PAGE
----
[TUHS] UNIX/TS 4.x Findings

Jonathan Gray jsg at jsg.id.au
Fri Feb 10 12:54:26 AEST 2023

On Thu, Feb 09, 2023 at 01:32:21AM +0000, segaloco via TUHS wrote:
> Good day everyone, I'm emailing to start a thread on part of my larger
> UNIX/TS 4.x project that is coming to a conclusion.  Lots of info
> here, so pardon the lack of brevity.

according to Pirzada's thesis there was no UNIX/TS 4.x
nov 1978 UNIX/TS 1.0
feb 1979 UNIX/TS 1.1
sep 1979 UNIX/TS 1.2 (VAX)
early 1980 PWB and USG groups combine into
    "Microsystems and UNIX Development Laboratory"
jun 1980 UNIX Release 3.0
sep 1980 UNIX Release 3.1
mar 1981 UNIX Release 4.0
aug 1981 UNIX Release 4.1.1 for 3B-20
dec 1981 UNIX Release 4.1.2
jan 1982 System III, based on Release 3.0.1
feb 1982 UNIX Release 4.2
may 1982 UNIX Release 4.2.1
oct 1982 UNIX Release 5.0
jan 1983 System V, based on Release 5.0

"In August 1981, UNIX (denoted: 4.1.1[14]) was released for the
WECo 3B-20s processor. It was meant only for the 3B machine and was
basically 4.0 with hardware related changes.  This release also marked
the point where WECo became the official UNIX release agent (aking over
from Bell Labs).  An update (4.1.2) was released in December containing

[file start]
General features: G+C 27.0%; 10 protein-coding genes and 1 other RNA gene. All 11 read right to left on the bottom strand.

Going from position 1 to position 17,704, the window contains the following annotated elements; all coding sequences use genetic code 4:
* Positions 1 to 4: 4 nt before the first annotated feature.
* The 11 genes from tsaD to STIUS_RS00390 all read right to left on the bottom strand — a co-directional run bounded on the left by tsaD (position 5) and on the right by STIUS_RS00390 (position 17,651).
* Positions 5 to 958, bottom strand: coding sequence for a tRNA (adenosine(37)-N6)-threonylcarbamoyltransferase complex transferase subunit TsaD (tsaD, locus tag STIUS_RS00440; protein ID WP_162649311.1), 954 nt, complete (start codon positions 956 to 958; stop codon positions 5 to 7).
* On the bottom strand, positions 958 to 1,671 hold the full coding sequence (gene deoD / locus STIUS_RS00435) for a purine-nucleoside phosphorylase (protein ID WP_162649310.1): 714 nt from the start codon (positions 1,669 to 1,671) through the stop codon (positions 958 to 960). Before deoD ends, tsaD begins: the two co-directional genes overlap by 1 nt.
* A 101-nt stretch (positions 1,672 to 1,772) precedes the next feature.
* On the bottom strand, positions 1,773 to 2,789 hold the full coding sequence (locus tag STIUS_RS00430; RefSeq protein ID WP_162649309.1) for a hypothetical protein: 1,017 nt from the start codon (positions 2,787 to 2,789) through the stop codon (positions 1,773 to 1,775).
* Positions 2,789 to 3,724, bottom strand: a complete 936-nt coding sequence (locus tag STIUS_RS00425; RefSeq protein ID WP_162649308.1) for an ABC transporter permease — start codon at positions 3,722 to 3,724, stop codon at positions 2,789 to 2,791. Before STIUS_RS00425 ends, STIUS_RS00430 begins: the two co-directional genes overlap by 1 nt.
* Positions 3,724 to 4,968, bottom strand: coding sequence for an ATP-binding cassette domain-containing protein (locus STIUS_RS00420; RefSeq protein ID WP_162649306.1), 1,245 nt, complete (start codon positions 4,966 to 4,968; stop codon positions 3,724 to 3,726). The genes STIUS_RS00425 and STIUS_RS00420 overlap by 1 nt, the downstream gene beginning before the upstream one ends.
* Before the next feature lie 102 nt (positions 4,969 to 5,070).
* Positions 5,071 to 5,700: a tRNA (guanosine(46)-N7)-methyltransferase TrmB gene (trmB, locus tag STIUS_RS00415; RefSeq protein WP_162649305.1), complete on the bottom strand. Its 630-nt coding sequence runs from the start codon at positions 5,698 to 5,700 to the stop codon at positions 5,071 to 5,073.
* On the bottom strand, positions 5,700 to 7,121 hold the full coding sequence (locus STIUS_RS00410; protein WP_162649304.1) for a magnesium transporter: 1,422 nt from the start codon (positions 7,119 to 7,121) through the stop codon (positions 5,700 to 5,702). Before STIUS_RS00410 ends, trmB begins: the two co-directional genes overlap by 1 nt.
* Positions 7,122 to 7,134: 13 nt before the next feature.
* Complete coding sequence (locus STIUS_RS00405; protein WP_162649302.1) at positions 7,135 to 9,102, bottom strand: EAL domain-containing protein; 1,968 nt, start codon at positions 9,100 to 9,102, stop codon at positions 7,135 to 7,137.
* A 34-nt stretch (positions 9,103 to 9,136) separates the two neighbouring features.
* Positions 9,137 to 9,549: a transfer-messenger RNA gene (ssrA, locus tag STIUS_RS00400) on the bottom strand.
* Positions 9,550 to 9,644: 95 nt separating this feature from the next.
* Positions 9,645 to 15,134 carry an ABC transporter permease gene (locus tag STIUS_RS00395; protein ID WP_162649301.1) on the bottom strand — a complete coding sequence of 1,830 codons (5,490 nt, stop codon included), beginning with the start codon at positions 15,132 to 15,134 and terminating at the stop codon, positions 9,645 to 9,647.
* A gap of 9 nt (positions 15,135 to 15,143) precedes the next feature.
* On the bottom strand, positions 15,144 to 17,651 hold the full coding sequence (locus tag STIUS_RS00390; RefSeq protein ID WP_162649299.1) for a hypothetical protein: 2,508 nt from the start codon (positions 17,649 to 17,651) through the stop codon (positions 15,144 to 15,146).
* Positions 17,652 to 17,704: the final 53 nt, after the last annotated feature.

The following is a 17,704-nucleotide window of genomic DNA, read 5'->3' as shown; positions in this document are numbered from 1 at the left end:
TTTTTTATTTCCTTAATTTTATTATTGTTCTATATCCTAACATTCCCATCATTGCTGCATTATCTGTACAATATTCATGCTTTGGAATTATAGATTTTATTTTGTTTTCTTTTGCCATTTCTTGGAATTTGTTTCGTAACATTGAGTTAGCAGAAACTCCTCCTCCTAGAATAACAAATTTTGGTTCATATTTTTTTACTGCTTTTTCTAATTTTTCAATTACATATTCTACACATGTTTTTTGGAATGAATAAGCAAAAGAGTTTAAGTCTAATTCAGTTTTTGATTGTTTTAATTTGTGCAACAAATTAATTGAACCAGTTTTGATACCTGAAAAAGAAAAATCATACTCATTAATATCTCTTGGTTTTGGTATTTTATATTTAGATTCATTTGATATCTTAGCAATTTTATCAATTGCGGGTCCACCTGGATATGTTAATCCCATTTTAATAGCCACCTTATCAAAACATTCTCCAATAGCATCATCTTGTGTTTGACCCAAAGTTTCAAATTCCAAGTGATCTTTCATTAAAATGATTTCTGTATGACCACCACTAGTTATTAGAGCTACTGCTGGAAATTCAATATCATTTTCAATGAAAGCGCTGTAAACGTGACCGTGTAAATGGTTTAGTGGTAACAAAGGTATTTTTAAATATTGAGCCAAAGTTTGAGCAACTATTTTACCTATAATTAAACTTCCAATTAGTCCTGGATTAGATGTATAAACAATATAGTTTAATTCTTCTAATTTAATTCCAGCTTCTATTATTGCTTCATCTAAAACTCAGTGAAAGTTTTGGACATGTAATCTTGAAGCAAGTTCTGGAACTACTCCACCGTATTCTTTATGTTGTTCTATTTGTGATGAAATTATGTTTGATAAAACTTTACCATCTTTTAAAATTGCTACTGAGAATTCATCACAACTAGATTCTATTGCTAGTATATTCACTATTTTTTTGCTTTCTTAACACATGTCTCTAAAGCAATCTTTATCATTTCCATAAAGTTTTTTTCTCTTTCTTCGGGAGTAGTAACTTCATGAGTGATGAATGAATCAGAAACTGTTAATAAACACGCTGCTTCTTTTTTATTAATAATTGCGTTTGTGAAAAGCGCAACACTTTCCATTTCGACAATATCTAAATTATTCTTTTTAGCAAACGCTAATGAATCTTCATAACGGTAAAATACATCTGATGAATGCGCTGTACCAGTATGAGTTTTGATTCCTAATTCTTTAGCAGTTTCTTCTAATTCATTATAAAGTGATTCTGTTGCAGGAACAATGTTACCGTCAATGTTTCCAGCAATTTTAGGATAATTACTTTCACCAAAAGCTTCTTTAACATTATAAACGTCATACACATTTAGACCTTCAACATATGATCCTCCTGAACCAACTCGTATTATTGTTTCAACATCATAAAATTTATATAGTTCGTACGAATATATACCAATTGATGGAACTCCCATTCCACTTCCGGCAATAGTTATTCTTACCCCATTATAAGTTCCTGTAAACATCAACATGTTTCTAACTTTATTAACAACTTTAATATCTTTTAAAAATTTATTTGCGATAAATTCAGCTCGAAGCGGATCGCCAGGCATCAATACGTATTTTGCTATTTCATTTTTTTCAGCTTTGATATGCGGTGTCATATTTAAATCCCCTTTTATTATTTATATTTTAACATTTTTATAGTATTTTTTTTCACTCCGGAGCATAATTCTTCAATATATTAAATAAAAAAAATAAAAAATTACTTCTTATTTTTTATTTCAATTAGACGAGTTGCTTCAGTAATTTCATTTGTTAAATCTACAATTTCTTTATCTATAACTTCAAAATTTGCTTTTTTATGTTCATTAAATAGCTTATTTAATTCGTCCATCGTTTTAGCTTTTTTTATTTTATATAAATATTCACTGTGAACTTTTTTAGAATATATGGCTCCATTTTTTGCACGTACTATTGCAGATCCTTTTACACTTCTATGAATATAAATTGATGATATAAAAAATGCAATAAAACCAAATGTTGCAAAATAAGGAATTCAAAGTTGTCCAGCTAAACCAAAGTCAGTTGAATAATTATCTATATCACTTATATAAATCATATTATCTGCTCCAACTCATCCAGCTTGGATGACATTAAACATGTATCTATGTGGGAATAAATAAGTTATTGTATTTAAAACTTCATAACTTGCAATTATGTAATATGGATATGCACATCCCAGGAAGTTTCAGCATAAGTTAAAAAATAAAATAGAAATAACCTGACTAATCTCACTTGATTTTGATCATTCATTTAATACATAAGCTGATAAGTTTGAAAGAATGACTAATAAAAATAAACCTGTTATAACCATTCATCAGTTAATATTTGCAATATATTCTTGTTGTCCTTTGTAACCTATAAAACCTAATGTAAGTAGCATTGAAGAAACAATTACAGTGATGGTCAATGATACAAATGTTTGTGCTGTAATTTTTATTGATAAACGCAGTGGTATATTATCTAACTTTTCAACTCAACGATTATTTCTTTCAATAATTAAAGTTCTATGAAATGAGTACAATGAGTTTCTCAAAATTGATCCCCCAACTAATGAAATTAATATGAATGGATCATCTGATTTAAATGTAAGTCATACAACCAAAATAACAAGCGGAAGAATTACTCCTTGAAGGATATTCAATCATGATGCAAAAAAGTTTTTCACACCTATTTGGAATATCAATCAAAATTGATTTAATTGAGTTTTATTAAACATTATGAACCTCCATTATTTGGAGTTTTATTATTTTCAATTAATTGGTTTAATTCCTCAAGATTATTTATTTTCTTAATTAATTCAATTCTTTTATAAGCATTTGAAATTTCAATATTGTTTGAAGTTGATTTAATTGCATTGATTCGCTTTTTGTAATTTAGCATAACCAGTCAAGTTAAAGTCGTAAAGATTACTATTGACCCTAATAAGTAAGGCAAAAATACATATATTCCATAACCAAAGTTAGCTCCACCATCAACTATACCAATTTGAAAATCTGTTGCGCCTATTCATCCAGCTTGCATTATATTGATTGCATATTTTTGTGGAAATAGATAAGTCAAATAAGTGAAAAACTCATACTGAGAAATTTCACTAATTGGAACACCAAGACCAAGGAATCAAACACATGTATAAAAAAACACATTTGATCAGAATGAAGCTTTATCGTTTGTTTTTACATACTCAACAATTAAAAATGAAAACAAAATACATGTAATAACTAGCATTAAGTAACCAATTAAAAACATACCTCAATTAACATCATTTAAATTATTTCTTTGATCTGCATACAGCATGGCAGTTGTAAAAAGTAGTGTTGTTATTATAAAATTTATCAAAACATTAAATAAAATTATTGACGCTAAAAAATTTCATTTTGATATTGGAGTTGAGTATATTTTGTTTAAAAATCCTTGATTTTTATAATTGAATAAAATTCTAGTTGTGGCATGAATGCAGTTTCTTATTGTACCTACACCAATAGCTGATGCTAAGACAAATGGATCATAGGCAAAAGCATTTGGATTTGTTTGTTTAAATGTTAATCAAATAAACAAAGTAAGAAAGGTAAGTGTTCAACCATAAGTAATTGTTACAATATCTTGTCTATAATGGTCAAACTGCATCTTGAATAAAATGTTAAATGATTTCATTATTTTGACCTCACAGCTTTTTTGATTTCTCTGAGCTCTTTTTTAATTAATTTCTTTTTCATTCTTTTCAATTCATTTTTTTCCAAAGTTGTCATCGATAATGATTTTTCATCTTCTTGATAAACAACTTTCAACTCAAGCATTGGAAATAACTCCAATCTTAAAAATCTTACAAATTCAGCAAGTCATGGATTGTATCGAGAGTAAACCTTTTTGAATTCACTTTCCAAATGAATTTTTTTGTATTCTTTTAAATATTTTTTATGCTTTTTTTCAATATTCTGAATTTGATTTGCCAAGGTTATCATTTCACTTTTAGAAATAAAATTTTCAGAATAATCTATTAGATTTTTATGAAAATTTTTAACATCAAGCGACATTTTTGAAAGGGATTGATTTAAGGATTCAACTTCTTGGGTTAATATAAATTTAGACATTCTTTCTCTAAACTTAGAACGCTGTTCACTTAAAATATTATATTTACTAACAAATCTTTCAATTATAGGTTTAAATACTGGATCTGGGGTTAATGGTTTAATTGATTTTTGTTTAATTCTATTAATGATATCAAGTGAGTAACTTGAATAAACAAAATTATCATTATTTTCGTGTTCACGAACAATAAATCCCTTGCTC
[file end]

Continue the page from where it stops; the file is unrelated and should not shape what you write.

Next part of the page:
some memory management fixes and added on-line diagnostics.

14. Release 4.1 never making it out of the door as it was not meant for
floating point hardware."

> somewhere along the way the responsibility was shifted from Lab 364 (3.x)
> to Lab 4542 (5.x).

"A Bell Laboratories -wide reorganisation in January 1981 resulted in
the UNIX Lab being renumbered. Release 4.0 was launched from this
organization in March."

> SysV IPC appears to be largely there by 4.1, with only icprm missing
> as far as I could tell.

further changed in 4.2:

"Release 4.2 was launched in February 1982 for both the 3B & the DEC
machines. It contained improvements to the data communications and
networking software and more mature IPC."

> From 4.1 to 5.0 the largest changes I see thus far are the addition of
> CB-UNIX init, generalization of COFF from a 3B-20 object format, and
> otherwise just clerical, marketing, and accuracy improvements to the

"Much improved performance, a new file system, new init and getty (from
CB/UNIX) and networking with other bits from BSD/UNIX were the main
features of Release 5.0"

quotes from:
Shamim Sharifuddin Pirzada
A Statistical Examination of The Evolution of the UNIX System
September 1988

referenced in

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